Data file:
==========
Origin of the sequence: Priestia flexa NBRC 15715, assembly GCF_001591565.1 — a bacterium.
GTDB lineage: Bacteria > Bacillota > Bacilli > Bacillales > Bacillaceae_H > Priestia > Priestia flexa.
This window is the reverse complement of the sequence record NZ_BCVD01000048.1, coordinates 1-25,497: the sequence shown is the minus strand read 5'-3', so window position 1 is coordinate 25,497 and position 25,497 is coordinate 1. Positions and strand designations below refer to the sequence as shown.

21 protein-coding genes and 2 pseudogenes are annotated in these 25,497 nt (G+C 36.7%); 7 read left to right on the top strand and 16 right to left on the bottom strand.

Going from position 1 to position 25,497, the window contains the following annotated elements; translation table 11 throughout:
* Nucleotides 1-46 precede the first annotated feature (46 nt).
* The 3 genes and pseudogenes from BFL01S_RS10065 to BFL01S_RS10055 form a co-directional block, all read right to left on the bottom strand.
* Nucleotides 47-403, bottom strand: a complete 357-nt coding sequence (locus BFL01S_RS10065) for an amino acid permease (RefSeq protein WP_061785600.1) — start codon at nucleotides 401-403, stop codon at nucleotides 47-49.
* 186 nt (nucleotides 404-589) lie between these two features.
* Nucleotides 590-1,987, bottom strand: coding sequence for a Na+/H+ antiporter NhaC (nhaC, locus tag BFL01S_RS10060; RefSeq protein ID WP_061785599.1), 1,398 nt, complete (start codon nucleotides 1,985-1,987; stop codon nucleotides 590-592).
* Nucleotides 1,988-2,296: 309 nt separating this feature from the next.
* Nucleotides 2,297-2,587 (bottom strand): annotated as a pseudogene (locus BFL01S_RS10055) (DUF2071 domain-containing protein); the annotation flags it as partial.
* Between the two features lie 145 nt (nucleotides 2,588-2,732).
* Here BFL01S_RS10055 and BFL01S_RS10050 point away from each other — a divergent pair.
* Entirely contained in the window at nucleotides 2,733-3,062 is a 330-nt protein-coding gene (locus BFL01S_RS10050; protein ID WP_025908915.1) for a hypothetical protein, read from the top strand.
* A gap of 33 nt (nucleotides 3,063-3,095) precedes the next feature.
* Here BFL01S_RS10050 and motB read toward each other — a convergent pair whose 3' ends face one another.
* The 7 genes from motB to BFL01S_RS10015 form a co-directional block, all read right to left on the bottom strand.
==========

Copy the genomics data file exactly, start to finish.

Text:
Origin of the sequence: Priestia flexa NBRC 15715, assembly GCF_001591565.1 — a bacterium.
GTDB lineage: Bacteria > Bacillota > Bacilli > Bacillales > Bacillaceae_H > Priestia > Priestia flexa.
This window is the reverse complement of the sequence record NZ_BCVD01000048.1, coordinates 1-25,497: the sequence shown is the minus strand read 5'-3', so window position 1 is coordinate 25,497 and position 25,497 is coordinate 1. Positions and strand designations below refer to the sequence as shown.

21 protein-coding genes and 2 pseudogenes are annotated in these 25,497 nt (G+C 36.7%); 7 read left to right on the top strand and 16 right to left on the bottom strand.

Going from position 1 to position 25,497, the window contains the following annotated elements; translation table 11 throughout:
* Nucleotides 1-46 precede the first annotated feature (46 nt).
* The 3 genes and pseudogenes from BFL01S_RS10065 to BFL01S_RS10055 form a co-directional block, all read right to left on the bottom strand.
* Nucleotides 47-403, bottom strand: a complete 357-nt coding sequence (locus BFL01S_RS10065) for an amino acid permease (RefSeq protein WP_061785600.1) — start codon at nucleotides 401-403, stop codon at nucleotides 47-49.
* 186 nt (nucleotides 404-589) lie between these two features.
* Nucleotides 590-1,987, bottom strand: coding sequence for a Na+/H+ antiporter NhaC (nhaC, locus tag BFL01S_RS10060; RefSeq protein ID WP_061785599.1), 1,398 nt, complete (start codon nucleotides 1,985-1,987; stop codon nucleotides 590-592).
* Nucleotides 1,988-2,296: 309 nt separating this feature from the next.
* Nucleotides 2,297-2,587 (bottom strand): annotated as a pseudogene (locus BFL01S_RS10055) (DUF2071 domain-containing protein); the annotation flags it as partial.
* Between the two features lie 145 nt (nucleotides 2,588-2,732).
* Here BFL01S_RS10055 and BFL01S_RS10050 point away from each other — a divergent pair.
* Entirely contained in the window at nucleotides 2,733-3,062 is a 330-nt protein-coding gene (locus BFL01S_RS10050; protein ID WP_025908915.1) for a hypothetical protein, read from the top strand.
* A gap of 33 nt (nucleotides 3,063-3,095) precedes the next feature.
* Here BFL01S_RS10050 and motB read toward each other — a convergent pair whose 3' ends face one another.
* The 7 genes from motB to BFL01S_RS10015 form a co-directional block, all read right to left on the bottom strand.